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I appreciate that Vermintide wanted to introduce classes to the L4D formula, and in fact I think it’s a rather fantastic idea, but if they are, the AI needs to reflect that, and the melee focused soldier and ranger should be smart enough to go out and fight hordes to give ranged characters breathing room to snipe. Likewise, I shouldn’t have to pick up my wizard ally every five minutes because the AI is too incompetent to realize that the woman with fireball magic favors a ranged approach instead of running headlong into a fracas with nothing but her wits and a long blade.

With this AI piloting, she isn’t quite witty enough to survive such an onslaught, trust me.

Of course, you can remove such a problem by playing online, as the game is absolutely geared toward four player co-op, but then if you aren’t playing with friends, you will encounter a dingbat like I did who, rather than leave a potion for his teammate following behind us, was content to drink the potion and pick up his medical supplies and leave the teammate with nothing.

Because nothing says “co-operative” like “bleed out on the floor because you don’t have any supplies and I won’t heal you.”

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The game has a good deal of content with about a dozen or so levels (some are short, with just a “Grab the Gasoline” style to them, again, a la Left 4 Dead), but unlike the checkpoint/safe house system used in the levels of L4D, each level in Vermintide is a straight shot, and if you die, that’s it. Start over from the beginning and like it, chump. This is less of a deal breaker in co-op, but it’s positively maddening if you’re playing alone and the main reason you failed was because your friend the soldier decided that standing stock still and getting shot was far more important than reviving you or another downed teammate.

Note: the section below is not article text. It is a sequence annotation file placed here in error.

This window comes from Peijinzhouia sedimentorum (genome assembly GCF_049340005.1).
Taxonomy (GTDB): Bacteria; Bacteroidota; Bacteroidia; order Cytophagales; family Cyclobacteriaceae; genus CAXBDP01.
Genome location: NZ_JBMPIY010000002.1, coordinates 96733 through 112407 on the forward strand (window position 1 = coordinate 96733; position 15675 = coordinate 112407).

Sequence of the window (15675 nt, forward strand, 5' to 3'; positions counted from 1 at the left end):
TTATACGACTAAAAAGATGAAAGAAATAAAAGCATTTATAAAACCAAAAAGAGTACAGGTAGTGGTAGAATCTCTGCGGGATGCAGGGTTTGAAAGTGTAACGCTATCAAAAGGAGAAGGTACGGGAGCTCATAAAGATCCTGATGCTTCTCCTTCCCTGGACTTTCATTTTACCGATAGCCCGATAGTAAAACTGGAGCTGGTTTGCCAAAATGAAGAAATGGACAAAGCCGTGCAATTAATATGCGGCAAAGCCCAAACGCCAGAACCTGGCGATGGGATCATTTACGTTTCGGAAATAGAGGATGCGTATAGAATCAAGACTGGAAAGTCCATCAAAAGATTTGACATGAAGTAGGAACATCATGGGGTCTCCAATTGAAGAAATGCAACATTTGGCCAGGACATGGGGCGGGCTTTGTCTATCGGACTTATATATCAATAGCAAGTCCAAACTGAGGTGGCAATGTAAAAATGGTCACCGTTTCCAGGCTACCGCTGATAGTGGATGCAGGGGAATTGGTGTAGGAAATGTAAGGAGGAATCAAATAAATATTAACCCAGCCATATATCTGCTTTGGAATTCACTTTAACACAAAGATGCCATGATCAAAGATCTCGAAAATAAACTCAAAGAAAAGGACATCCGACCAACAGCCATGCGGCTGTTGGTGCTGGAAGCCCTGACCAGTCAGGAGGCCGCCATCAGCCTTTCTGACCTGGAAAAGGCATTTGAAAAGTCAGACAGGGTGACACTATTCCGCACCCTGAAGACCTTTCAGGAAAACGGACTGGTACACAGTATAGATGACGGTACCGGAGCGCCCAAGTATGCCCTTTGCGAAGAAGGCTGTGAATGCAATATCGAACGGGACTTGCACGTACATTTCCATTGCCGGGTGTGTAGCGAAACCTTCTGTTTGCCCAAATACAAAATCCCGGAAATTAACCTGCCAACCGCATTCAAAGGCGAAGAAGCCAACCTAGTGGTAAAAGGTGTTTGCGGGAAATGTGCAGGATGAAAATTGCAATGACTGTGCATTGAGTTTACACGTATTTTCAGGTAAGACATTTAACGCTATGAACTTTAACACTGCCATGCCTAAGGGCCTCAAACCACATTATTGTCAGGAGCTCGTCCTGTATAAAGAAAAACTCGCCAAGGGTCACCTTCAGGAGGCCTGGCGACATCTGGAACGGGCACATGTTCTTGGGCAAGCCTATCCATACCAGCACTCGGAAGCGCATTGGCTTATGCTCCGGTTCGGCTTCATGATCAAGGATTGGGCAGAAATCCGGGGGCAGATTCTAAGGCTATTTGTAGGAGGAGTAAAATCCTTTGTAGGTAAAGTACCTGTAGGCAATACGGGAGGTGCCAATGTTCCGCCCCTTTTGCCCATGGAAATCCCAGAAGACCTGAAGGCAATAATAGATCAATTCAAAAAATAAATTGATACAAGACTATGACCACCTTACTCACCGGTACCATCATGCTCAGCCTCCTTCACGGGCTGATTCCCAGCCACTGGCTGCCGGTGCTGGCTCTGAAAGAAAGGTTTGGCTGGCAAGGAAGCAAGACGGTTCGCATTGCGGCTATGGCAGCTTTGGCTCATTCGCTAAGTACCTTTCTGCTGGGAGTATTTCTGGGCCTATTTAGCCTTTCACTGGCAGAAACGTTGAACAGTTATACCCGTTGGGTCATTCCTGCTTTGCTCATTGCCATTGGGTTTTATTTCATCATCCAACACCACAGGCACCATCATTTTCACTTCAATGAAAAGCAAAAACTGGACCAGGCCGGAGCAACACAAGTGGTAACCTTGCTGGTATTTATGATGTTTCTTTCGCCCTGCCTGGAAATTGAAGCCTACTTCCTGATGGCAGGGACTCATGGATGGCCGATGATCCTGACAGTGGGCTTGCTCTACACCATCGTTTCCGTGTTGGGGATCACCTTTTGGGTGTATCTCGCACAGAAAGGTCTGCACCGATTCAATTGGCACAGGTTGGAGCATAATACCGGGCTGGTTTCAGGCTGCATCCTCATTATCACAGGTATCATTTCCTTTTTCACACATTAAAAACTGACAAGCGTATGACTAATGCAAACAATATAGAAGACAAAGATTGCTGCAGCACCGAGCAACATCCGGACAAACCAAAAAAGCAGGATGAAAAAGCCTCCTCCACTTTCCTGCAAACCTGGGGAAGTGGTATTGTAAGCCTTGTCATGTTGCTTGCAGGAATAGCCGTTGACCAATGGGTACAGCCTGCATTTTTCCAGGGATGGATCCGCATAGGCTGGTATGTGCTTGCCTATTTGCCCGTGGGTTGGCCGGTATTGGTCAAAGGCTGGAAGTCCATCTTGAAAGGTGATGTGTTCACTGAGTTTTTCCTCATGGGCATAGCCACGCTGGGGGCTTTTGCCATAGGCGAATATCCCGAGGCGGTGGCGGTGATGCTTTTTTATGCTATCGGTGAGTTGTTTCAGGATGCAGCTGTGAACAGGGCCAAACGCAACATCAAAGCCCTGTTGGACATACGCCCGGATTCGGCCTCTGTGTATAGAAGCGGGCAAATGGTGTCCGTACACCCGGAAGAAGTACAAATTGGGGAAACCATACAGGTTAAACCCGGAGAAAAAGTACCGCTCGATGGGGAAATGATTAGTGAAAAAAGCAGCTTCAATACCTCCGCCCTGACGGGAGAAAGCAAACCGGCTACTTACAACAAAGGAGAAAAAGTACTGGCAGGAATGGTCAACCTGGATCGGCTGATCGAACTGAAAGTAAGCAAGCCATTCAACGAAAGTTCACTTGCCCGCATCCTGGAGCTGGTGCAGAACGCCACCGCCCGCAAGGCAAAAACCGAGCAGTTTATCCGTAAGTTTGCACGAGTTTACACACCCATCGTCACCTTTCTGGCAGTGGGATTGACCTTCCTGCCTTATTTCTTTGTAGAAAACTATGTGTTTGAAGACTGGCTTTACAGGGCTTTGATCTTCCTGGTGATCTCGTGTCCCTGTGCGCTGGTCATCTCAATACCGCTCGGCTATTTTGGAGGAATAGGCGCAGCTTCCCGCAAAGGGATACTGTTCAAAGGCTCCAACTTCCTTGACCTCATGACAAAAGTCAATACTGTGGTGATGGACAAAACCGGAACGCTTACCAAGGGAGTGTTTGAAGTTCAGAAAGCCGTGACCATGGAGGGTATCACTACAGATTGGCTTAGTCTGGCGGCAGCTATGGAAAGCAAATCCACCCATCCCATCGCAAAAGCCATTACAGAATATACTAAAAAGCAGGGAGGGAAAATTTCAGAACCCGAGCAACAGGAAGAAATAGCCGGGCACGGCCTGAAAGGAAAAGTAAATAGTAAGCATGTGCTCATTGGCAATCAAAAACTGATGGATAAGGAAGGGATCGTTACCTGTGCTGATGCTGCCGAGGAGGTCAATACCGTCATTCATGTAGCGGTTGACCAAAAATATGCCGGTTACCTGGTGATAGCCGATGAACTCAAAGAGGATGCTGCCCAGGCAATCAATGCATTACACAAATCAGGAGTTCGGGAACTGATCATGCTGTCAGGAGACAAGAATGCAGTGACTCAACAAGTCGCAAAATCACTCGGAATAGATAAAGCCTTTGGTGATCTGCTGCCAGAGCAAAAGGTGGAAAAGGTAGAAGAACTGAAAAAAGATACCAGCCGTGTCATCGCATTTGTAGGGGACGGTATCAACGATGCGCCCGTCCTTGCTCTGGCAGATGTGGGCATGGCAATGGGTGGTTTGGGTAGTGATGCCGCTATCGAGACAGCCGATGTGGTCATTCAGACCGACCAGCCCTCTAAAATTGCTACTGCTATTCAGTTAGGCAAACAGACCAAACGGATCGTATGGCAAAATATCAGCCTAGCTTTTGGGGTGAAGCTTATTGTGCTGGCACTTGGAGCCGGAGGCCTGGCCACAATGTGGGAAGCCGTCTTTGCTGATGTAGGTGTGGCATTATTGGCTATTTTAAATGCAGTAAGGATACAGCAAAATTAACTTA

In all fairness to my idiot soldier friend, had he moved behind a wall for cover, it wouldn’t have worked anyway, as the Ratling Gunner apparently fires magical ghost bullets of some variety that pass through all solid objects and hit you regardless of what you’re hiding behind and regardless of how many of those things are between him and you. The collision detection might need a wee bit of tweaking in that respect…and would it kill them to add a pause feature for games where you’re playing solo?

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While it may seem that I’ve dumped on Vermintide quite a bit, I actually rather like the game, and had a great deal of fun playing it. With friends, it’s quite fantastic, but it feels unpolished and is sometimes downright frustrating to play alone. The loot system is nice, but in its current form, it’s an absolute grind, and I only managed to get good loot from a completed level twice. If the loot system and AI could be refined, you’d have a real gem here.

The bulk of this review has appropriately focused on gameplay, but that isn’t to take away any credit to the game’s sound design and graphics. The art style is appropriately grim, dark, and depressing – something I understand to be something of a staple for Warhammer – and the graphics themselves are quite lovely in that aesthetic sense as well. The game looks great if you can run it on its highest settings. The sound design is also solid, even if the game is somewhat lacking in actual music. The audio cues, voice acting, and effects are all nice, although I had a bit of an issue with the sound when I was just using my desktop speakers instead of my Kraken headset. With the headset the sound was divine, where there seemed to be many dead areas with the speakers. I’m perfectly willing to consider this more of a system and settings issue than a game issue, though, and I’m confident players with better technical knowledge and willingness to experiment will be able to remove the issues I experienced.

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As a closing note, the game lacks any sort of competitive multiplayer or versus mode, which I found puzzling. It didn’t alter my personal opinion of the game, but I do feel it deserves mentioning for the players who were looking for something to entertain them for more than just the available cooperatively-focused levels.

In the end (times), I would call Vermintide a successful experiment, but one that needs to be taken back to the drawing board to iron out its flaws before it’s ready to take its place amongst the truly fantastic team-oriented experiences available in gaming, and especially available on Steam. Flaws notwithstanding, it’s a fun experience and one I’ll be happy to revisit with friends in the future.

Score – 7.0 / 10

Written by: Jared Brickey